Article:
Many consumers are willing to pay more money for organic foods because they value the health and environmental advantages, but the question that arises is: “Is it worth it?” This comes up frequently because organic foods tend to be much more expensive than their conventional counterparts. The truth is that, when equipped with the right tools, you can eat organic without making a major dent in your bank account.
1. Avoid foods that will not provide the benefits of the organic seal:
Certain foods absorb higher levels of contaminants and pesticides than others. However, ones that contain few pesticides do not appear to provide nutritional benefits when they are purchased organically. The Environmental Working Group (EWG), a public health research and advocacy organization, produces an annual guide to pesticides in produce based on an analysis of 28,000 samples of produce collected by the United States Department of Agriculture and the Food and Drug Administration. EWG determines which fruits and vegetables are the least likely to test positive for pesticide residues, known as “The Clean 15.” In other words, not only do these 15 fruits and vegetables pack the same nutritional punch in organic and non-organic varieties, but you won’t cut your pesticide risk by opting for the more expensive option.
Here they are:
• Sweet Corn
• Sweet peas (frozen)
• Sweet potatoes
Additional foods that are not worth buying organic (or even non-organic) are processed foods, such as chips, crackers and cookies. From a nutritional prospective, what really counts is that the product is low in fats, added sugars and calories. Cookies are always going to be cookies, high in calories and fat and sugar. Even if the cookie is made with organic ingredients, it is still a high-calorie indulgence. If you are trying to lose weight or eat better, the best advice is to skip the cookies altogether.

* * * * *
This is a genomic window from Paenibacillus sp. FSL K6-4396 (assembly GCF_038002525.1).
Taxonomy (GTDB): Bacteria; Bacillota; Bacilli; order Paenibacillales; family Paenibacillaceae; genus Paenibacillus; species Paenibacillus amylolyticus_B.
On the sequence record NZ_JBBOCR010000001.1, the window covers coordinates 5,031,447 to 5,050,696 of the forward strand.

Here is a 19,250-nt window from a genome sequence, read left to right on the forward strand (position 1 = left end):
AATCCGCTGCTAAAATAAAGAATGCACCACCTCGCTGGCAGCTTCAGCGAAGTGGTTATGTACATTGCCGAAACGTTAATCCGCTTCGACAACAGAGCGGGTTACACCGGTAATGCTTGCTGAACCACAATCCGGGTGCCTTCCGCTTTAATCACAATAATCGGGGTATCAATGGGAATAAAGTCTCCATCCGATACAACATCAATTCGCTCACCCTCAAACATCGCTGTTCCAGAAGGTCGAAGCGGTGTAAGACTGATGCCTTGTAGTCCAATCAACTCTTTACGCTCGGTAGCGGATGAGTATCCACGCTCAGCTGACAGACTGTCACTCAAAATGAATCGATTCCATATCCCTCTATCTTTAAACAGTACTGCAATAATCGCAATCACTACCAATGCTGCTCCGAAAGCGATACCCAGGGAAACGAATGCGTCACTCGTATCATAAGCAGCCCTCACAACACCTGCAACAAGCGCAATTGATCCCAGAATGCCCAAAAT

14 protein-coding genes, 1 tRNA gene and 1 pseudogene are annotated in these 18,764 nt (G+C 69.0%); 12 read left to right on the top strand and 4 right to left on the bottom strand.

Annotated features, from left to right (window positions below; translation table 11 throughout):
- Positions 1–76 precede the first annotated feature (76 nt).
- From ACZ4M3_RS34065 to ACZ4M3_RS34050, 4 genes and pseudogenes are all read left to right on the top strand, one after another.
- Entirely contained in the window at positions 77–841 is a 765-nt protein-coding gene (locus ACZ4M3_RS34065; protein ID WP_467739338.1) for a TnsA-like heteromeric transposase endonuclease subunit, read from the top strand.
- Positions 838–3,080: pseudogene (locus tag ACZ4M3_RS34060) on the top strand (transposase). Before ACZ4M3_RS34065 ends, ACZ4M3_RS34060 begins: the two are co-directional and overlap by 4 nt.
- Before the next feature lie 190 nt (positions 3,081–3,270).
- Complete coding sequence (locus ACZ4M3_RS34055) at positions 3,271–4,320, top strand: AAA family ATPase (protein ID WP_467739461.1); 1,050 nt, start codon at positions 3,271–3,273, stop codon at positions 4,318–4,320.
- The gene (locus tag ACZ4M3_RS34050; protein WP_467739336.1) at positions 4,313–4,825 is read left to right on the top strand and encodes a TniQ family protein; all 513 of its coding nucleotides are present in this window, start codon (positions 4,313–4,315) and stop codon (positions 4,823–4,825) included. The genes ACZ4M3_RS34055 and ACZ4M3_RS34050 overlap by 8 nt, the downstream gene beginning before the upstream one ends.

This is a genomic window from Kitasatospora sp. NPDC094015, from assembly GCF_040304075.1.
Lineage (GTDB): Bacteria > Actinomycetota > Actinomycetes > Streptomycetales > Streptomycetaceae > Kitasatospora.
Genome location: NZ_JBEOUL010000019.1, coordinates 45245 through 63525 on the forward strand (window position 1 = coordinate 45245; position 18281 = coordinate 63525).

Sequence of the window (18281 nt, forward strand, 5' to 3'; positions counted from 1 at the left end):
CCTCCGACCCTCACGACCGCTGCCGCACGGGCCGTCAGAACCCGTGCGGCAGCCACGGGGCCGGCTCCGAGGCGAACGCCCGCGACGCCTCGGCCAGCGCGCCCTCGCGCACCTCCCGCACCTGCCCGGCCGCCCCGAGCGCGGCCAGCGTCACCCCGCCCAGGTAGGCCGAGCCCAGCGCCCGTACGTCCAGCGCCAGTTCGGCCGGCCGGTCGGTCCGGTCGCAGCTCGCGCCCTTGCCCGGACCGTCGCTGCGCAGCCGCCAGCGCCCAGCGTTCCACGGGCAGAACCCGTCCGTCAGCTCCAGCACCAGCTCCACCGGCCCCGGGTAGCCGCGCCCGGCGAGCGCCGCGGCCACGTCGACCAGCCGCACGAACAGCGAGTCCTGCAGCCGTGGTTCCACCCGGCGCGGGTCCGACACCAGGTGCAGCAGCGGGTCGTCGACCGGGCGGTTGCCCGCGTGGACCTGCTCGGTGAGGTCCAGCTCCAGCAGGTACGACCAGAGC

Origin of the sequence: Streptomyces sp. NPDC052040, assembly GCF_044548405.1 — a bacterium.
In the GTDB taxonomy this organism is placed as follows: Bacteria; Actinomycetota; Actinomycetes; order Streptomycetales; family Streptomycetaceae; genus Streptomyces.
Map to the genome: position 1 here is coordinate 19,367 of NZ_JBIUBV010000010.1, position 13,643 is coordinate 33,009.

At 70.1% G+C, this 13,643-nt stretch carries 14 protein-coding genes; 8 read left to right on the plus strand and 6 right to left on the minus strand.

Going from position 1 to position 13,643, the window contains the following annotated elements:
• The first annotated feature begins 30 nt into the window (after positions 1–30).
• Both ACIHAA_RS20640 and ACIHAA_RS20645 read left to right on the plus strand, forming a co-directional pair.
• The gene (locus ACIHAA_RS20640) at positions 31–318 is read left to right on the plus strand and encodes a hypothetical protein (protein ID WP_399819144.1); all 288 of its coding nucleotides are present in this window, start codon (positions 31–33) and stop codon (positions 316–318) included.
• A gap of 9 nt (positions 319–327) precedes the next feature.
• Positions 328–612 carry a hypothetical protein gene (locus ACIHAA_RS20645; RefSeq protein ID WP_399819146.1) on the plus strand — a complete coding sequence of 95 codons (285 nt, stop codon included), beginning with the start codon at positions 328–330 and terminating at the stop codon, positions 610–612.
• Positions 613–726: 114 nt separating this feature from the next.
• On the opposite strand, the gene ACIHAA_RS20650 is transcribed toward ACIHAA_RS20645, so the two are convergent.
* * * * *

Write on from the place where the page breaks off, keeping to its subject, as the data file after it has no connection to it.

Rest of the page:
2. Buy in bulk:
Most of us live near a wholesale store, many of which sell organic foods in bulk. If you’re searching for an inexpensive way to purchase organic foods, it may be worth getting a membership to one of these stores. For instance, you can save between 20 to 35 percent on organically raised chicken when bought in bulk vs. not in bulk. Other cost savings can be found in organic milk and even coffee.
3. Buy fresh, freeze and eat later on:
The invention of the freezer allows us to stockpile our food. When going organic, use your freezer to your advantage. You’ll not only save money (such as when stocking up on a sale item), but you’ll also be able to keep plenty of organic foods ready and available at a moment’s notice. Organic strawberries and blueberries are ripe in the summer, but freeze them and you can enjoy the taste and nutrients in the fall and winter, too!
4. Buy organic in the freezer section:
A December 2013 study looked at the difference in the vitamin and mineral content of eight different fruits and vegetables when they were fresh versus frozen. While the produce was not organic, the findings are still applicable. The researchers found that fresh produce degrades over time, resulting in a loss of certain nutrients. Fresh produce stored for five days had lower values of vitamins A and C and folate compared to the frozen version. What’s more, you can use what you need and put the rest back in the freezer, rather than risking the food going bad and then having to throw it out—along with the money you spent.
5. Go to your local farmers market:
Purchasing organic foods from a local farmers market is another way to cut costs. Going to the farmers market gives you an opportunity to interact with the farmer or someone from the farm who may be able to give you a special deal. During certain growing seasons, farmers often have a larger supply of fruits or vegetables that grew well that season. Instead of letting the excess go to waste, farmers often negotiate a deal on their produce. Want to wheel and deal with your local farmer but don’t know where to start? Click here to find a farmers’ market near you.You can eat organic without going broke—sometimes all you need is just a little creativity and know how! Brigid Titgemeier, nutrition assistant, and Liz Bedell, dietetic intern at the Cleveland Clinic Wellness Institute, contributed to this article.